International Competitiveness, Investment and Finance: A Case Study of India

By A. Ganesh-Kumar; Kunal Sen et al. | Go to book overview

1

Competitiveness, investment and finance

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International competitiveness generally refers to the ability of a country to expand its share in world markets. It is well known that most of the developing countries export mainly primary commodities (agricultural products and minerals), which have been facing a long-run decline in prices in the world market (this is the Prebisch-Singer thesis; see Sarkar and Singer 1991; Bleaney and Greenaway 1993; Sapsford and Chen 1998 for recent evidence). Thus, it is being increasingly recognised both among academicians and policy-makers that the capacity of a country to increase its standard of living in the long term depends on the competitiveness of the manufacturing sector (Singh and Howes 2000; Fanelli and Medhora 2002).

At a fundamental level, the competitiveness of a country in a particular commodity depends on the price at which it delivers the commodity in a foreign market in comparison with the price offered by competing countries for that commodity in the same market. At an analytical level, the evolution of overall competitiveness of a country over time depends on both macroeconomic and microeconomic factors.

The most important macroeconomic variable influencing international competitiveness is the real exchange rate. In the standard neo-classical model, given its assumption of complete wage-price flexibility, any disequilibrium in balance of payments (BOP) in the country in question (possibly arising from differences in the ability of countries to compete in world markets) can only be resolved by adjustments in the real exchange rate.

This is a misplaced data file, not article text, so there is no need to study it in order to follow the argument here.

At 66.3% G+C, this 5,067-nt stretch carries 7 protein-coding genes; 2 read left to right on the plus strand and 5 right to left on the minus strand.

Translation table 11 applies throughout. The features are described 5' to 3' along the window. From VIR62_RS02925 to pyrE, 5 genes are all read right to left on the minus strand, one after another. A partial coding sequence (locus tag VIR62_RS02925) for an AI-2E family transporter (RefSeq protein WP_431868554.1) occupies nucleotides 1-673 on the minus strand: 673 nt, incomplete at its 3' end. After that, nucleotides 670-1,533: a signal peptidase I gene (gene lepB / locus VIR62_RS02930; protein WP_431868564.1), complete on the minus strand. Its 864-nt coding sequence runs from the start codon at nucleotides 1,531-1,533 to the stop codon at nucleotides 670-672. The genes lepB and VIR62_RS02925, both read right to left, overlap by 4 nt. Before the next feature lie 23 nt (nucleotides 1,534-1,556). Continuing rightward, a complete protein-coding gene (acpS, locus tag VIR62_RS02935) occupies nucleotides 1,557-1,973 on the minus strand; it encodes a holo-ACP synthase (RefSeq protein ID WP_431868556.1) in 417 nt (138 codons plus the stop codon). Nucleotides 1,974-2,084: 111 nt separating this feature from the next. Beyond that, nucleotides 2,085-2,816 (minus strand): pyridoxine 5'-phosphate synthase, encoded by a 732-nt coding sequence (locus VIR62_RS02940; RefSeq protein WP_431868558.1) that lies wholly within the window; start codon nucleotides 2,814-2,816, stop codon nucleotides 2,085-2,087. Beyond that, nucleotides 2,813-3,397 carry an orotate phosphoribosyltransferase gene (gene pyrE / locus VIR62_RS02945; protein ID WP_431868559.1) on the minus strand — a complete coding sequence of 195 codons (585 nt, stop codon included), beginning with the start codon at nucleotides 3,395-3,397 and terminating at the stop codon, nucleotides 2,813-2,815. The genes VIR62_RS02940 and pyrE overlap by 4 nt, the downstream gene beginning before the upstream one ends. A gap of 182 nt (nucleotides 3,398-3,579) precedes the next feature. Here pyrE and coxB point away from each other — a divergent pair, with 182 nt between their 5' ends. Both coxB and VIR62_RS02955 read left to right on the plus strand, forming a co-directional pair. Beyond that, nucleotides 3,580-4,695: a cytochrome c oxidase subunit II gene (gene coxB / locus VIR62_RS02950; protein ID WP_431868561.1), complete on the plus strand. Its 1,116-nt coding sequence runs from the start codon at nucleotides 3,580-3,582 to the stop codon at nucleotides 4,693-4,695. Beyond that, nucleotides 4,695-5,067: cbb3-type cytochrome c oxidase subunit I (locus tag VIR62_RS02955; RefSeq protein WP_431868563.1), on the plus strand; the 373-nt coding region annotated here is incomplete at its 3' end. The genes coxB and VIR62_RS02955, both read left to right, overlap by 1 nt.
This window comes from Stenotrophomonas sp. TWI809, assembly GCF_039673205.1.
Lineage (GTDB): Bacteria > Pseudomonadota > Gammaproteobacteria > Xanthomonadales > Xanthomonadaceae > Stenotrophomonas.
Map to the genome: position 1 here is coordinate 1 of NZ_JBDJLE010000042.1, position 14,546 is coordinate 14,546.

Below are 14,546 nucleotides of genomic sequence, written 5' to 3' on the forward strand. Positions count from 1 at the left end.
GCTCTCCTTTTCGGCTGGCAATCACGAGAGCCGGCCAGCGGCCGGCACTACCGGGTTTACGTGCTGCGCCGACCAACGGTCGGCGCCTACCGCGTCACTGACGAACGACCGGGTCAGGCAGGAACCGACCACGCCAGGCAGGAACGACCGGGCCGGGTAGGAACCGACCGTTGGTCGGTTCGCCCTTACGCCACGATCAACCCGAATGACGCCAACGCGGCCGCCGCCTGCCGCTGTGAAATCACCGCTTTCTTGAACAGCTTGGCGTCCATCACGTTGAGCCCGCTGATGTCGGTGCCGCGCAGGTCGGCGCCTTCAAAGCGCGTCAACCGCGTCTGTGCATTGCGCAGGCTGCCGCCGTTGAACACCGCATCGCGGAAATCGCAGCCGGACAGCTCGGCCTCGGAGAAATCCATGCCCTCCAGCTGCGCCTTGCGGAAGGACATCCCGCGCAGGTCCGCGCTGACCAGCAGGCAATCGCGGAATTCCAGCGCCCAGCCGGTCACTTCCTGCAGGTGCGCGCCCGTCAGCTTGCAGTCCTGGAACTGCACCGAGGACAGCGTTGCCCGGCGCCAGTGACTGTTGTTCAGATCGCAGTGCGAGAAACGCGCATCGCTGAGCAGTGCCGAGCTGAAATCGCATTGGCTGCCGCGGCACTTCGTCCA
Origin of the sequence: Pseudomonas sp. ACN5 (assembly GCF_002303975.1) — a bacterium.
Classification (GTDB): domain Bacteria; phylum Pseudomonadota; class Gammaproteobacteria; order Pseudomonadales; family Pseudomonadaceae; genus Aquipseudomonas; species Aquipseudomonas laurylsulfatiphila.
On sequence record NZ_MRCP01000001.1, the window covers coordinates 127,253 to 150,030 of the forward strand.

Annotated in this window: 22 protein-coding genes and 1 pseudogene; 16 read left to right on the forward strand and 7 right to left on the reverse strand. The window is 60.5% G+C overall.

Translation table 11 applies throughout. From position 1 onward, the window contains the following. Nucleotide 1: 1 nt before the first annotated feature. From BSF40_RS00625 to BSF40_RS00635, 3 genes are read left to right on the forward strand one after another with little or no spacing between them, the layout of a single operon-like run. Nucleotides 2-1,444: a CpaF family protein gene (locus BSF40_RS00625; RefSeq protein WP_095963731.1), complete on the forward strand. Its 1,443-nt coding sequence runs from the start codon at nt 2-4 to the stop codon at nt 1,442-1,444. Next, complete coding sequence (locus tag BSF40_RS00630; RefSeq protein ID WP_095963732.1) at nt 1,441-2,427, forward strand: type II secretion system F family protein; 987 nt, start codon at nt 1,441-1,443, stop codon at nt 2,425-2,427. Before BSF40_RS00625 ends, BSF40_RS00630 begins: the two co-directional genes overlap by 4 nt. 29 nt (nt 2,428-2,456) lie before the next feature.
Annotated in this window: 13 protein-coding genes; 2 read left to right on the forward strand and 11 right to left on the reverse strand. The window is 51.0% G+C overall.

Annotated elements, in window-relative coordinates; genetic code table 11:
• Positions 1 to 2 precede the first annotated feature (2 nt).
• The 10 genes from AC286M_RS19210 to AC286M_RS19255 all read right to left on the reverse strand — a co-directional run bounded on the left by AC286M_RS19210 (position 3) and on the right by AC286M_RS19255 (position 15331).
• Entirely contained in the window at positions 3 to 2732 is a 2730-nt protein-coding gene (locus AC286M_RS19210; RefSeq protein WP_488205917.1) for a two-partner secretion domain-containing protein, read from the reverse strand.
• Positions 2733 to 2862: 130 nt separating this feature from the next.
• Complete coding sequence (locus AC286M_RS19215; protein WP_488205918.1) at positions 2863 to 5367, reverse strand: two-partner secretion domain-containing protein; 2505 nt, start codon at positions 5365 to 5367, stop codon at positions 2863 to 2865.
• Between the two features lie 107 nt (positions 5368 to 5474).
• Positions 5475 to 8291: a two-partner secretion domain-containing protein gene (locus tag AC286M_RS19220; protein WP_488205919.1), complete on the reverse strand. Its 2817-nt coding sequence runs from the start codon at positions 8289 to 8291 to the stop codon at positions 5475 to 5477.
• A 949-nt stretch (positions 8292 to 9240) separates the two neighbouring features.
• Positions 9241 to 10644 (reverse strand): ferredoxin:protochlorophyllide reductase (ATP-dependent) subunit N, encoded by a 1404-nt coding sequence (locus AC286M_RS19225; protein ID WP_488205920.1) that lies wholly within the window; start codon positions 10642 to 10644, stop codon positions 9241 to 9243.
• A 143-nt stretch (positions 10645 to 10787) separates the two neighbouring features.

At the micro level, traditional trade theories have seen competitiveness in terms of factor endowments (labour, capital, natural resources, etc.) of a country and have argued that unit labour costs are the key determinants of international competitiveness. New trade and technology-based theories, on the other hand, have stressed the importance of non-price factors such as investment, technological capability and quality as being more important than price factors in the ability of an industry or firm to gain international competitiveness. A thread common to both the traditional and new trade theories is that all the factors identified as influencing competitiveness are

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International Competitiveness, Investment and Finance: A Case Study of India
Table of contents

Table of contents

  • Title Page v
  • Contents ix
  • Figures xi
  • Tables xii
  • Preface xv
  • 1 - Competitiveness, Investment and Finance 1
  • 2 - The Policy Environment in India 12
  • 3 - The Balance of Payments and National Competitiveness 27
  • 4 - The Determinants of Sectoral Competitiveness 51
  • 5 - Outward Orientation 63
  • 6 - Finance Constraints, Persistent Exporting and Investment 93
  • 7 - Conclusions and Policy Implications 115
  • Appendix 123
  • Notes 146
  • References 151
  • Index 157
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